In today’s consumer- and regulation-centric world, accurate credit reporting data is the heart of the credit reporting ecosystem. Handling disputes appropriately is imperative for lenders, as these can reveal potential inaccuracies in furnishing that need to be remediated to avoid customer harm or unwarranted regulatory attention to a lender’s reporting and disputes practices. As we know, the current Consumer Financial Protection Bureau (CFPB) has not been shy about issuing MRAs and consent orders.
In 2023, I expect this trend to continue, yet there are ways to mitigate the challenges this high-risk regulatory environment presents.
What does continued regulatory focus mean for lenders in 2023?
The CFPB’s strong attention on regulatory compliance means that we will see even more furnishers putting their focus on consumer reporting operations within their organizations. Furnishers are enhancing processes and updating and creating the policies and procedures designed to meet Fair Credit Reporting Act (FCRA) regulatory requirements.
As an expert in consumer reporting operations and compliance, I continue to see troubling gaps, or absence altogether, in controls across the industry. Many organizations are evaluating operations to ensure they are establishing a clear FCRA enterprise policy as well as outlining clear operating procedures for portfolios and systems of record for furnishing and disputes.
Another trend that will continue to cause regulatory scrutiny is furnishers’ knowledge of inaccurate reporting and the lack of timeliness to complete root cause identification, make appropriate changes to the processes and systems causing such errors, and remediating affected accounts. The CFPB has generated a lot of news coverage around this, alongside its enforcement actions.
That said, one encouraging trend that I have observed points to how the industry is centralizing furnishing and dispute operations or developing centers of excellence in a retreat from product- or portfolio-based siloed organizations. On a related note, I also expect to see more organizations implementing increasingly sophisticated automation for controls and oversight in both furnishing and workflow case management in disputes handling. Let’s take a look at how that plays out below.
How centralization is helping lenders meet the challenges of 2023
One of the most notable benefits of centralization is how it delivers consistency across the institution—resulting in all consumer trade lines being furnished in the same manner and all disputes being handled similarly among portfolios.
Centralization also brings a holistic, consistent focus on management of consumer data. For a financial institution, this centralization and consistency provides an improved customer experience in the handling of disputes and complaints. For example, if, as a consumer, you have both a mortgage and a credit card with the same bank and you’re unable to pay your bills due to a financial challenge, you can work with the lender in a consistent way to get accommodations across both products. And that financial institution is then managing and reporting those accommodations in the same way for both accounts—something that is highly beneficial to both the consumer and the institution.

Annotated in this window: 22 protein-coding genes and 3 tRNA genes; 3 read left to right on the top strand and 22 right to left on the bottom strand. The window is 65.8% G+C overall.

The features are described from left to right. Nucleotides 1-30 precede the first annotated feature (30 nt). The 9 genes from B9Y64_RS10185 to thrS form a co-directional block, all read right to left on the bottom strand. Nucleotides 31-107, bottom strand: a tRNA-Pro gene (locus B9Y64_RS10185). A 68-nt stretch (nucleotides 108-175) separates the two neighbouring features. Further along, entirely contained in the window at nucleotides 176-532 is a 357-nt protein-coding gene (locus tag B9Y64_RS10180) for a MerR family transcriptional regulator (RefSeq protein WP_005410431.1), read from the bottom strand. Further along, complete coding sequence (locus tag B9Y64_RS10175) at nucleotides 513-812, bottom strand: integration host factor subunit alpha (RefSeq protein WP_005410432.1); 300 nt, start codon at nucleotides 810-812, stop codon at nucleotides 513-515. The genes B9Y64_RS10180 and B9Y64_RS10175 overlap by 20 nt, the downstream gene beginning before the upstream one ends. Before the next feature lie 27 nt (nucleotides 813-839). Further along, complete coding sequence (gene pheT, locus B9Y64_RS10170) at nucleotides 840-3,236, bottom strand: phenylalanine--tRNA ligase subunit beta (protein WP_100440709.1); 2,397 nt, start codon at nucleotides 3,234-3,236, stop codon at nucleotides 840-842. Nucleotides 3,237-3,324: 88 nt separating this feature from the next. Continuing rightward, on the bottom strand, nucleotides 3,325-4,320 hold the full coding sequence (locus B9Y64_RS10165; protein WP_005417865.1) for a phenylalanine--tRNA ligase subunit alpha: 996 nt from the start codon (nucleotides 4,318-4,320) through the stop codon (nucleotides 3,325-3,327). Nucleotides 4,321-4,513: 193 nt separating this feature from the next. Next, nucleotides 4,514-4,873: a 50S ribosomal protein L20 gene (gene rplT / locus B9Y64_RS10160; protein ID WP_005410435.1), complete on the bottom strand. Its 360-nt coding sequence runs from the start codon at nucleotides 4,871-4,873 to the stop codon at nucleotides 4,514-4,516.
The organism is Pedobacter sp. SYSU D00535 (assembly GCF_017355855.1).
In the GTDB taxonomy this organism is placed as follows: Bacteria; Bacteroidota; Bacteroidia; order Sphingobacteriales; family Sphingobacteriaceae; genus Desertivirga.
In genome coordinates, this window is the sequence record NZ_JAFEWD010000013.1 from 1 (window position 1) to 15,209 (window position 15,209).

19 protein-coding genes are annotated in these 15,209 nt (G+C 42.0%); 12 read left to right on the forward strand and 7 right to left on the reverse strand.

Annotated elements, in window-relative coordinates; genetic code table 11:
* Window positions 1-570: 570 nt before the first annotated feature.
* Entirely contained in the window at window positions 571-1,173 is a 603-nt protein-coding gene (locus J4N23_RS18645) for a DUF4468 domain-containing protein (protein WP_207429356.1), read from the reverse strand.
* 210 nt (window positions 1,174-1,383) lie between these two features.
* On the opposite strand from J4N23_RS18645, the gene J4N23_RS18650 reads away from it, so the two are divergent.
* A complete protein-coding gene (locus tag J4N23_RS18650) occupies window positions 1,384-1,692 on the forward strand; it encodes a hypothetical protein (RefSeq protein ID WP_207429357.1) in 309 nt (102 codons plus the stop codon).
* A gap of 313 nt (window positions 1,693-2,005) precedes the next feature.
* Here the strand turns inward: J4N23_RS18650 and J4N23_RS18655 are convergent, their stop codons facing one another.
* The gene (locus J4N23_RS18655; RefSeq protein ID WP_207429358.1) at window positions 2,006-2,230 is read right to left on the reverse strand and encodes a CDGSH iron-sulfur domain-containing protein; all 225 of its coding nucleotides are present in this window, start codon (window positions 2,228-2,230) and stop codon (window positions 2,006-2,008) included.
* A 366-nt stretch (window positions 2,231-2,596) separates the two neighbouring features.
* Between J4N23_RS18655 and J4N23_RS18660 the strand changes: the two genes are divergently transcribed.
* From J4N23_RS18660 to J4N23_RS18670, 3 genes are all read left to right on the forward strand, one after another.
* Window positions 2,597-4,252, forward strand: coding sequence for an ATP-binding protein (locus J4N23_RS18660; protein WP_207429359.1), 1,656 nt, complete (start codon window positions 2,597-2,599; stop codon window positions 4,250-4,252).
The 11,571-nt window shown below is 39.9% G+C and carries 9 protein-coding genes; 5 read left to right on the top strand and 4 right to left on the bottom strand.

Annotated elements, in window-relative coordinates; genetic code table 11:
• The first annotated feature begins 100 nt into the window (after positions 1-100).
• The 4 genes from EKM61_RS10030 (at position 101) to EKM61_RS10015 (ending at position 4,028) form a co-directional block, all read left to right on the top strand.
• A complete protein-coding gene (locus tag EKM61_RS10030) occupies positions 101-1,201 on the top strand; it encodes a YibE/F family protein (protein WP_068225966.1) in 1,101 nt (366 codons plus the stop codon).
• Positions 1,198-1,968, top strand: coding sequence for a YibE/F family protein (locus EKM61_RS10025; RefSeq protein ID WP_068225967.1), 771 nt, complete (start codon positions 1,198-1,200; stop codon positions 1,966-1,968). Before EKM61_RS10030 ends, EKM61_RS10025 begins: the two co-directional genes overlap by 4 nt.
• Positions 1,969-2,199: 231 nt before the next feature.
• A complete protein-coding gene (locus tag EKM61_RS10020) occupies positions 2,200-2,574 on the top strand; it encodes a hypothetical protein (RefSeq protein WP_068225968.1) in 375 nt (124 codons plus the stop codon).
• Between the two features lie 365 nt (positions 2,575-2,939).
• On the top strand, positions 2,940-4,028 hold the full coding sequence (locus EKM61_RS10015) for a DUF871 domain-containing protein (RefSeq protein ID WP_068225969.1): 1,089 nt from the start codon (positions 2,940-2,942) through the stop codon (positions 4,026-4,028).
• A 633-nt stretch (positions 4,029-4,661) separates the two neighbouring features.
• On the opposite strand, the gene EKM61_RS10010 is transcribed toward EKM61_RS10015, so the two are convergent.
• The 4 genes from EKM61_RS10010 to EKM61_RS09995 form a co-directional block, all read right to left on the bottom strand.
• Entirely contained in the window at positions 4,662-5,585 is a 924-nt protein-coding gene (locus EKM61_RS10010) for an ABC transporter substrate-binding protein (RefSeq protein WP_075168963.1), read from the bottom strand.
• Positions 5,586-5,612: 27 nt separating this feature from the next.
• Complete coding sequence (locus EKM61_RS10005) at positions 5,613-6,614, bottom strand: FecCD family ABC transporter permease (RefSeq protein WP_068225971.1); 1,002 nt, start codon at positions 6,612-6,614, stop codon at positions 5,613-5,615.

Other benefits of centralization include consistency in regulatory and corporate policy compliance and with operational risk control and oversight. Developing a centralized oversight organization can define standards for all frontline operations. This is a great place to start, but with this construct all furnishing and disputes operations will remain siloed by portfolio.
Conversely, a center of excellence (COE) goes beyond centralized oversight and unifies all furnishing and dispute operations into one unit that enforces the expectations associated with multiple lines of business. With a COE in place, it's far easier to ensure consistency of operations and regulatory compliance—and certainly to achieve efficiencies of scale—when combining all operations in one group.
Of course, for this to work you need to have both clearly defined furnishing standards and validation controls that follow the data through its full life cycle (both pre- and post-submission of data to the credit reporting agencies). Ideally, you'll be using automated tools to conduct all needed validations along the way. Similarly, you will benefit from a consistent disputes process across all products and streamline those operations with an automated case management system.
Simply put, FCRA compliance is a high-risk area for banks and other financial institutions. A COE paves the way for more efficient use of technologies (like automation). More importantly, it also provides a singular leadership of those high-risk processes, operations and governance—all to help achieve consistency, compliance and a positive customer experience.
- By Dianna Cooper